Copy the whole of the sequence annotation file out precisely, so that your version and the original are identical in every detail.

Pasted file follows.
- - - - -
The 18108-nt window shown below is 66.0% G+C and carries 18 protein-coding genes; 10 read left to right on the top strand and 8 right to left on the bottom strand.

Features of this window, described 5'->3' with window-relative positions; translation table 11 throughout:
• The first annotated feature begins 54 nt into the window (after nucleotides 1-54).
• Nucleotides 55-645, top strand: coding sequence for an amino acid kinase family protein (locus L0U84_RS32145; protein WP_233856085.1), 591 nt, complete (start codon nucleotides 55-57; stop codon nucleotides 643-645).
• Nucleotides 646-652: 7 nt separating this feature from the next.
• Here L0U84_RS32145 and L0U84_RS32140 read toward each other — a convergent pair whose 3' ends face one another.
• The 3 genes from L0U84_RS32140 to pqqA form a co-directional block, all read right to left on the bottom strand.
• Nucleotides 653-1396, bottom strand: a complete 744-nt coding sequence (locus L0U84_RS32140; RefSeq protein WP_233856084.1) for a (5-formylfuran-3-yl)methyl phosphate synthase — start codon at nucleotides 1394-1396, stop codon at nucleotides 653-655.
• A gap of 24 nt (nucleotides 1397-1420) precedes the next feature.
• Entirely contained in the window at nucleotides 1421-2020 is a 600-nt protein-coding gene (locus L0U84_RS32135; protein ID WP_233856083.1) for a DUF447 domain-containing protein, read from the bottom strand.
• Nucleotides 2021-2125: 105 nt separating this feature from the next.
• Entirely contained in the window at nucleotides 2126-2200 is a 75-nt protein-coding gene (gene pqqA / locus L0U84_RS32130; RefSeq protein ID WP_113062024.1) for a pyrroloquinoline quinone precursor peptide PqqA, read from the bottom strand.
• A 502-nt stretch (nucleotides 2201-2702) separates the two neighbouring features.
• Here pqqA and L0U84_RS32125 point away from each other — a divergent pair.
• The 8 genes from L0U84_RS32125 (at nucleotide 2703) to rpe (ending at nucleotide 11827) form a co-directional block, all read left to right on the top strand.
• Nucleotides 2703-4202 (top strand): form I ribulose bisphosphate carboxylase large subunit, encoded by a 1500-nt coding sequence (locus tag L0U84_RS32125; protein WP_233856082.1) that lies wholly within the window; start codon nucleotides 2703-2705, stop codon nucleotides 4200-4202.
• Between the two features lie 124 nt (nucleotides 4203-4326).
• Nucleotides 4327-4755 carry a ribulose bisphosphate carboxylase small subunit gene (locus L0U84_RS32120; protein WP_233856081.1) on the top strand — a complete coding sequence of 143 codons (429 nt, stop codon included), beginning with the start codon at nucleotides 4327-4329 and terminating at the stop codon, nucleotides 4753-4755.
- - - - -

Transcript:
The 18108-nt window shown below is 66.0% G+C and carries 18 protein-coding genes; 10 read left to right on the top strand and 8 right to left on the bottom strand.

Features of this window, described 5'->3' with window-relative positions; translation table 11 throughout:
• The first annotated feature begins 54 nt into the window (after nucleotides 1-54).
• Nucleotides 55-645, top strand: coding sequence for an amino acid kinase family protein (locus L0U84_RS32145; protein WP_233856085.1), 591 nt, complete (start codon nucleotides 55-57; stop codon nucleotides 643-645).
• Nucleotides 646-652: 7 nt separating this feature from the next.
• Here L0U84_RS32145 and L0U84_RS32140 read toward each other — a convergent pair whose 3' ends face one another.
• The 3 genes from L0U84_RS32140 to pqqA form a co-directional block, all read right to left on the bottom strand.
• Nucleotides 653-1396, bottom strand: a complete 744-nt coding sequence (locus L0U84_RS32140; RefSeq protein WP_233856084.1) for a (5-formylfuran-3-yl)methyl phosphate synthase — start codon at nucleotides 1394-1396, stop codon at nucleotides 653-655.
• A gap of 24 nt (nucleotides 1397-1420) precedes the next feature.
• Entirely contained in the window at nucleotides 1421-2020 is a 600-nt protein-coding gene (locus L0U84_RS32135; protein ID WP_233856083.1) for a DUF447 domain-containing protein, read from the bottom strand.
• Nucleotides 2021-2125: 105 nt separating this feature from the next.
• Entirely contained in the window at nucleotides 2126-2200 is a 75-nt protein-coding gene (gene pqqA / locus L0U84_RS32130; RefSeq protein ID WP_113062024.1) for a pyrroloquinoline quinone precursor peptide PqqA, read from the bottom strand.
• A 502-nt stretch (nucleotides 2201-2702) separates the two neighbouring features.
• Here pqqA and L0U84_RS32125 point away from each other — a divergent pair.
• The 8 genes from L0U84_RS32125 (at nucleotide 2703) to rpe (ending at nucleotide 11827) form a co-directional block, all read left to right on the top strand.
• Nucleotides 2703-4202 (top strand): form I ribulose bisphosphate carboxylase large subunit, encoded by a 1500-nt coding sequence (locus tag L0U84_RS32125; protein WP_233856082.1) that lies wholly within the window; start codon nucleotides 2703-2705, stop codon nucleotides 4200-4202.
• Between the two features lie 124 nt (nucleotides 4203-4326).
• Nucleotides 4327-4755 carry a ribulose bisphosphate carboxylase small subunit gene (locus L0U84_RS32120; protein WP_233856081.1) on the top strand — a complete coding sequence of 143 codons (429 nt, stop codon included), beginning with the start codon at nucleotides 4327-4329 and terminating at the stop codon, nucleotides 4753-4755.